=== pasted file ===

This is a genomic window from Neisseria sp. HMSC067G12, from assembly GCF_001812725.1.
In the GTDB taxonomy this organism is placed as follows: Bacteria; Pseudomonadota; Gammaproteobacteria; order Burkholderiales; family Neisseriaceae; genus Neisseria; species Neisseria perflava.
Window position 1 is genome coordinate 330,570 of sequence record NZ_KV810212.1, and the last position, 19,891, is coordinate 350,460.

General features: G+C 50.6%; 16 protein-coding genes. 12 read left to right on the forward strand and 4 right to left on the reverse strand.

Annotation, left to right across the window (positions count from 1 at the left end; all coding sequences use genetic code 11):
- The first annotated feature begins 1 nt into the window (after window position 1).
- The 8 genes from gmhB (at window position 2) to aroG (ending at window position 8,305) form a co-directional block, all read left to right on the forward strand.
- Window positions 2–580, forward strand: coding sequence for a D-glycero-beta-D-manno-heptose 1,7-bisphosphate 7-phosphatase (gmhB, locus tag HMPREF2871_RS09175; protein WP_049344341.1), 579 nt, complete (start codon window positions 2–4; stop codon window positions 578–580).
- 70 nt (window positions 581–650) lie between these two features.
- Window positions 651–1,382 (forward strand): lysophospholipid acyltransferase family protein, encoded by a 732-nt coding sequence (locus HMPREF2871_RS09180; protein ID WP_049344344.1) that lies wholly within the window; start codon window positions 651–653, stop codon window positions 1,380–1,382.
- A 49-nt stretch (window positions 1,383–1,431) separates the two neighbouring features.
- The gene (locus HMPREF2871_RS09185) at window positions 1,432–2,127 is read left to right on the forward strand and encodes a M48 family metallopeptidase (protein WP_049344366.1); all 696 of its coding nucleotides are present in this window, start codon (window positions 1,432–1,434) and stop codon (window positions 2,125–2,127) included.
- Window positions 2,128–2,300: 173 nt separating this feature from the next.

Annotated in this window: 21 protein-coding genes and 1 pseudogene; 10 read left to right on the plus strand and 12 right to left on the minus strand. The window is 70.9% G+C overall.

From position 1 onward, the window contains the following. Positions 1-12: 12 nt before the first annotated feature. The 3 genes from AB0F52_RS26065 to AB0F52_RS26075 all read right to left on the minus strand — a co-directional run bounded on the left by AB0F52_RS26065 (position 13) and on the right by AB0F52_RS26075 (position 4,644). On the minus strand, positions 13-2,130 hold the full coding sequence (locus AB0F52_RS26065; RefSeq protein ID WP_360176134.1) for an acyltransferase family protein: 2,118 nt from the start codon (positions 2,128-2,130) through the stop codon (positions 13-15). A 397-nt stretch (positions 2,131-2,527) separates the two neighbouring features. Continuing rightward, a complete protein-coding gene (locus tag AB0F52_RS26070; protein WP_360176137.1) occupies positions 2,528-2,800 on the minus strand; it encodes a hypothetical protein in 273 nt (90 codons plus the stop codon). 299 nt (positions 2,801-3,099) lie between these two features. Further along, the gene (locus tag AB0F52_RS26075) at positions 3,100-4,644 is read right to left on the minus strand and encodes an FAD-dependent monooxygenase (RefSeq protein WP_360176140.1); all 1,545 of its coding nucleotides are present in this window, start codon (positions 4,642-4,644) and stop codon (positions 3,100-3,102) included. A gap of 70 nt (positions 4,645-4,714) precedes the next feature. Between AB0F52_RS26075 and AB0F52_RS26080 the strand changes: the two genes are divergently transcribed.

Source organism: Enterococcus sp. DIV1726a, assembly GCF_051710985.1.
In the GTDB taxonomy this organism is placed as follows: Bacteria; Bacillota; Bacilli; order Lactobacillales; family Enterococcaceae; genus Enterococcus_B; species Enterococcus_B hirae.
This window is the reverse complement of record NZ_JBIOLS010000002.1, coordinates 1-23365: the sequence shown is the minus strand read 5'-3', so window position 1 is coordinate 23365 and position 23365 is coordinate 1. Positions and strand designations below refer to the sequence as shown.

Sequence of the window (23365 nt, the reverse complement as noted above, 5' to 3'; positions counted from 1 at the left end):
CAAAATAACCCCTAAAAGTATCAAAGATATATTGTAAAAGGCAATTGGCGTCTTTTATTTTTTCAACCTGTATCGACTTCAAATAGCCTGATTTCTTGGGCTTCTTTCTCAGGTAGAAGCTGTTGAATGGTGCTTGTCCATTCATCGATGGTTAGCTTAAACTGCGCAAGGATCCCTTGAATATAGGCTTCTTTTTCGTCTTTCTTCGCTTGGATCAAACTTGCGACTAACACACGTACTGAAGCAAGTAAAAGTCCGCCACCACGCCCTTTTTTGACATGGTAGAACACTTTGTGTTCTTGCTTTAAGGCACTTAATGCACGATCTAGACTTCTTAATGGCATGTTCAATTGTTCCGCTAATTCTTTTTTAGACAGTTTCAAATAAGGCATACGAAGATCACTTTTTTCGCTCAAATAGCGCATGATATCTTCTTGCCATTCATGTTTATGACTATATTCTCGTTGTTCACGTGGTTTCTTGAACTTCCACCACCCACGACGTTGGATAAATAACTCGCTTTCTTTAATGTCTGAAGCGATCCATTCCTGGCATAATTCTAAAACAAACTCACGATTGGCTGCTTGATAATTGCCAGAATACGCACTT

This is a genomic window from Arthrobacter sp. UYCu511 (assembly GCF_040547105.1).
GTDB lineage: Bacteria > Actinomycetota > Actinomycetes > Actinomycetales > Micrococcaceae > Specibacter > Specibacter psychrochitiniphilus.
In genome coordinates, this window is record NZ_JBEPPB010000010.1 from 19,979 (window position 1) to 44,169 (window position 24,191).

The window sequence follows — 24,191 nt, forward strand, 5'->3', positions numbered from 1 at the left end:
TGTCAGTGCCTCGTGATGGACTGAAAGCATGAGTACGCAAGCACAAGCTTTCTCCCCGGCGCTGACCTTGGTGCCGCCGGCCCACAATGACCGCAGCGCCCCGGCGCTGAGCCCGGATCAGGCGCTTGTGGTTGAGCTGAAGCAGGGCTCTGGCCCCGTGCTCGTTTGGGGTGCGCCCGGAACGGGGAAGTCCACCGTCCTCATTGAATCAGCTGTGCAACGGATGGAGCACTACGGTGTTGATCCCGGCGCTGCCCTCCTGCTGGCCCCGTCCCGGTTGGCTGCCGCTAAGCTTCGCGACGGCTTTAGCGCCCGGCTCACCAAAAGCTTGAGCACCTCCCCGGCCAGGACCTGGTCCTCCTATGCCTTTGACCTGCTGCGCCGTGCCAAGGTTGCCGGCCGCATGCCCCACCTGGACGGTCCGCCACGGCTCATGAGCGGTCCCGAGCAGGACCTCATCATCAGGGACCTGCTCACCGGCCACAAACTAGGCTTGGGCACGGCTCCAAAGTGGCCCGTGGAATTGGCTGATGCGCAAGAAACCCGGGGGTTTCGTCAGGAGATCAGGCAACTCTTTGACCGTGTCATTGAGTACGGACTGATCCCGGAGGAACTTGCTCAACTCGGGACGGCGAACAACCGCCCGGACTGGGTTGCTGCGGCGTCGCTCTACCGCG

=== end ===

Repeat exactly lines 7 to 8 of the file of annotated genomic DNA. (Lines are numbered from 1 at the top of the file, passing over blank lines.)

- The 8 genes from gmhB (at window position 2) to aroG (ending at window position 8,305) form a co-directional block, all read left to right on the forward strand.
- Window positions 2–580, forward strand: coding sequence for a D-glycero-beta-D-manno-heptose 1,7-bisphosphate 7-phosphatase (gmhB, locus tag HMPREF2871_RS09175; protein WP_049344341.1), 579 nt, complete (start codon window positions 2–4; stop codon window positions 578–580).